BuzzRocket's Blog


Hootsuite makes good

Many of you out there felt the pain of the massive Hootsuite outage, which left its users without service for more than 15 hours last Thursday. We manage a lot of accounts and can only do so by using a service like Hootsuite, which allows you to monitor and publish countless accounts to Facecbook, Twitter, LinkedIn, Foursquare, WordPress and more from their social media management website and mobile app. For people like us: it’s a godsend.

So it was a welcome surprise yesterday that Hootsuite, a service from which 1 million updates a day are posted, sent out an apology email to its Pro and Enterprise users for the outage. According to the email, “Our Terms of Service to our users outlines that we’ll provide refunds after a 24 hour outage. While this incident was significantly less, we acknowledge users were inconvenienced and we want to make things right. With this in mind, we are offering a credit for HootSuite’s Social Analytics.”

So now we have 50 credits (worth $50), which will  be applied to our analytic reports. The best thing is that now we finally know how much a credit costs, which has been a question since Hootsuite launched their new, user unfriendly analytics back in March. We love the analytic information, but the reports can be pricy and each form cannot be used again. But clients seem to be dazzled by the colorful graphs offered on the free analytic template, so maybe we’re just being snobby. Wouldn’t be the first time.

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She wrote what? (Grammar Series – Part 1)

You’re wondering why people aren’t taking you seriously around the office. You show up on time, meet deadlines, have great ideas, dress professionally…so, what’s the deal? It could be that last update you posted on your LinkedIn page: “I’d like to thank every one for there hard work…Your the best team ever!” Yikes. Not only do you look like an idiot for those grammatical errors, but so does the company you have listed as your employer.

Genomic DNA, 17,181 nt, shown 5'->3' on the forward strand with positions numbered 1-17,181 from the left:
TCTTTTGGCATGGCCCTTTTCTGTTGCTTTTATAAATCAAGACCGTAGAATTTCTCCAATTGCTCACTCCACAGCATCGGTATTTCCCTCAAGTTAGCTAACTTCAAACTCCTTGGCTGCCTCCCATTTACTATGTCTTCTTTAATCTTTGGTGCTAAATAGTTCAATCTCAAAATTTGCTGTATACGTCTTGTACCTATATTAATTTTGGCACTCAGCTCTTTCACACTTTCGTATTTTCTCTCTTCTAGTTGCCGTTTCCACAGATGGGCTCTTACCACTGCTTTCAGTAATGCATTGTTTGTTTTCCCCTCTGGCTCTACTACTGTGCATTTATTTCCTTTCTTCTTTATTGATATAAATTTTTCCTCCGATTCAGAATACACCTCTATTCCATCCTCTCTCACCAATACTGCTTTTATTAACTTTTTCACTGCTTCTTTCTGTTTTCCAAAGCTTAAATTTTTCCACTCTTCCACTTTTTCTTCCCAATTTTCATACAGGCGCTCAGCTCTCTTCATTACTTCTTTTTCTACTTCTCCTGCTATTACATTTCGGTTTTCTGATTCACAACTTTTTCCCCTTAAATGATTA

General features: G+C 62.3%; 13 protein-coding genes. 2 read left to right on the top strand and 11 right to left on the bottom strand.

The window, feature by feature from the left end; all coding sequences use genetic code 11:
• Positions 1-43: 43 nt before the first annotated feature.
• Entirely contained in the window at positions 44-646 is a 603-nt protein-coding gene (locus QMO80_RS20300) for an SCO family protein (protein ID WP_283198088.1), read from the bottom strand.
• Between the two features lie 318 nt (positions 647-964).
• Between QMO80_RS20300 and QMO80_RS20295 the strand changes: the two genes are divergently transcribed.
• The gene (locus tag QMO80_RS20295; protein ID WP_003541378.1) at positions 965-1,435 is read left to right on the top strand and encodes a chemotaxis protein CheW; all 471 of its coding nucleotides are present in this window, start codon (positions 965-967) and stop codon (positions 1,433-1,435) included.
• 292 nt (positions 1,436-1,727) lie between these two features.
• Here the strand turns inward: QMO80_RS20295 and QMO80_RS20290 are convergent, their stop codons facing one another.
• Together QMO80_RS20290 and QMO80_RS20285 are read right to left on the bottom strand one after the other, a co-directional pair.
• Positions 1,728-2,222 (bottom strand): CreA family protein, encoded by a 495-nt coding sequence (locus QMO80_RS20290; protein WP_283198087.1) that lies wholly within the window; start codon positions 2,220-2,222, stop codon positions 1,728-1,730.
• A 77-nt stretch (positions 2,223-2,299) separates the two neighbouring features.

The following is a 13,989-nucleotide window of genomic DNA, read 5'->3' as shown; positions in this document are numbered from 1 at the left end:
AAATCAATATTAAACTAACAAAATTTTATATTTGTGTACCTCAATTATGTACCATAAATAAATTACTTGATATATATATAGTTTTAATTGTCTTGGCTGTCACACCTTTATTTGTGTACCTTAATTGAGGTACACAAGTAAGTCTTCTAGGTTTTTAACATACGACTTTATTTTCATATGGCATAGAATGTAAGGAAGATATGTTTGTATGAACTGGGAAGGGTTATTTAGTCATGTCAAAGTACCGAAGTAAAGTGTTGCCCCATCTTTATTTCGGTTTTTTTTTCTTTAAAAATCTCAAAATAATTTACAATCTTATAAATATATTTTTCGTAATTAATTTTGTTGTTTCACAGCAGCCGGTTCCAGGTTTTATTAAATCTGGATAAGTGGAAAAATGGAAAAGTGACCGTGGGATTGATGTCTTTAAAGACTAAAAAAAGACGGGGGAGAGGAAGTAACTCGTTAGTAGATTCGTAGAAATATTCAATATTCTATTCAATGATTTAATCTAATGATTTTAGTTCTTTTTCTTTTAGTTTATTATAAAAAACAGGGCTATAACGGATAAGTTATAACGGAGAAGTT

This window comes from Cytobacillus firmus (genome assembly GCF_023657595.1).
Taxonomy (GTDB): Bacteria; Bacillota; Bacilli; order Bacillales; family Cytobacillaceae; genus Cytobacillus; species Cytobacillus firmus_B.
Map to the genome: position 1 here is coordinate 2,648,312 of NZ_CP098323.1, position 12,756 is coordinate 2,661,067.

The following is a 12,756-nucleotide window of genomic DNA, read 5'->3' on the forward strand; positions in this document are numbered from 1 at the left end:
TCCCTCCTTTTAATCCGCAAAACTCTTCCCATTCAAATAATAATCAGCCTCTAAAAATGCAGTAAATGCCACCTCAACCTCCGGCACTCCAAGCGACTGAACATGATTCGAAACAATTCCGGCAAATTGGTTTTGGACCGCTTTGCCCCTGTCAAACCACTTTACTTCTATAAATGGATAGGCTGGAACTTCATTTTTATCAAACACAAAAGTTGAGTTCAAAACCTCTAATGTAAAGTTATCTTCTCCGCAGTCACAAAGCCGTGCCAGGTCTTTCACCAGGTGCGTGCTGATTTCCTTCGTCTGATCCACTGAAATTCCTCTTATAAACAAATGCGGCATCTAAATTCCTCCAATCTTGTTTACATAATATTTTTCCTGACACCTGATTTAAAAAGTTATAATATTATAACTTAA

With more and more people professionally communicating via social networks (most without the crutch of spell check), it’s important to review a few common spelling/grammar errors. We’re trying to keep it simple with the following format: Word. Usage. Example. If you’d like specific definitions, please visit Merriam Webster Online.

There, their, they’re
There: PLACE. Example: Put the file over there. EXCLAMATION. Example: There you go!
Their: POSSESSION. Example: That file is theirs.
They’re: CONTRACTION of “They are.” Example: They’re proud of the file.
“They’re putting that file of theirs over there.” Get it?

It’s, its
It’s: CONTRACTION of “It is” or “it has.” Example: It’s a gorgeous day.
Its: POSSESSION. Examples: Every dog has its day. That dog dropped its bone.

Then, than
Then: TIME. Example: Don has a meeting with Rick at 11 then they are going to lunch.
Than: COMPARISION. Example: I’d rather meet in my office than yours.

Yours, your’s
Yours: POSSESSION. Example: My pen is broken; can I use yours?
Your’s: DOESN’T EXIST! Stop using it immediately.

There are many more errors we could name, but this post can only go so long, so consider this “Part 1” of a grammar series.



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